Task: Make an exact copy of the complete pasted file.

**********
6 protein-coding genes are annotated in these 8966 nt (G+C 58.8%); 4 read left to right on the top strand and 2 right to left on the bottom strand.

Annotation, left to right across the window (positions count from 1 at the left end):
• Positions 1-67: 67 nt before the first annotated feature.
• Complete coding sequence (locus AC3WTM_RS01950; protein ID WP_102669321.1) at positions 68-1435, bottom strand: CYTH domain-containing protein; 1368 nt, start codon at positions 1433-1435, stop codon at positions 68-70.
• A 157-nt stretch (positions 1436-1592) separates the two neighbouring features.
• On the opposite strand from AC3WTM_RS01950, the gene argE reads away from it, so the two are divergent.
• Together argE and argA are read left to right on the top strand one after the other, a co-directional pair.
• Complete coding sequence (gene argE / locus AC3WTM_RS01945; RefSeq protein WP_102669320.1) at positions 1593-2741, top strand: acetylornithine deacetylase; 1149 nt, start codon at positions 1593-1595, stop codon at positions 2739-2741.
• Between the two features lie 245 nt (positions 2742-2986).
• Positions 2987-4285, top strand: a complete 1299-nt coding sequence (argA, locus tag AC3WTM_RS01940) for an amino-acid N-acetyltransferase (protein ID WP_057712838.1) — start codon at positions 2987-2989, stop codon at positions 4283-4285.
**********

6 protein-coding genes are annotated in these 8966 nt (G+C 58.8%); 4 read left to right on the top strand and 2 right to left on the bottom strand.

Annotation, left to right across the window (positions count from 1 at the left end):
• Positions 1-67: 67 nt before the first annotated feature.
• Complete coding sequence (locus AC3WTM_RS01950; protein ID WP_102669321.1) at positions 68-1435, bottom strand: CYTH domain-containing protein; 1368 nt, start codon at positions 1433-1435, stop codon at positions 68-70.
• A 157-nt stretch (positions 1436-1592) separates the two neighbouring features.
• On the opposite strand from AC3WTM_RS01950, the gene argE reads away from it, so the two are divergent.
• Together argE and argA are read left to right on the top strand one after the other, a co-directional pair.
• Complete coding sequence (gene argE / locus AC3WTM_RS01945; RefSeq protein WP_102669320.1) at positions 1593-2741, top strand: acetylornithine deacetylase; 1149 nt, start codon at positions 1593-1595, stop codon at positions 2739-2741.
• Between the two features lie 245 nt (positions 2742-2986).
• Positions 2987-4285, top strand: a complete 1299-nt coding sequence (argA, locus tag AC3WTM_RS01940) for an amino-acid N-acetyltransferase (protein ID WP_057712838.1) — start codon at positions 2987-2989, stop codon at positions 4283-4285.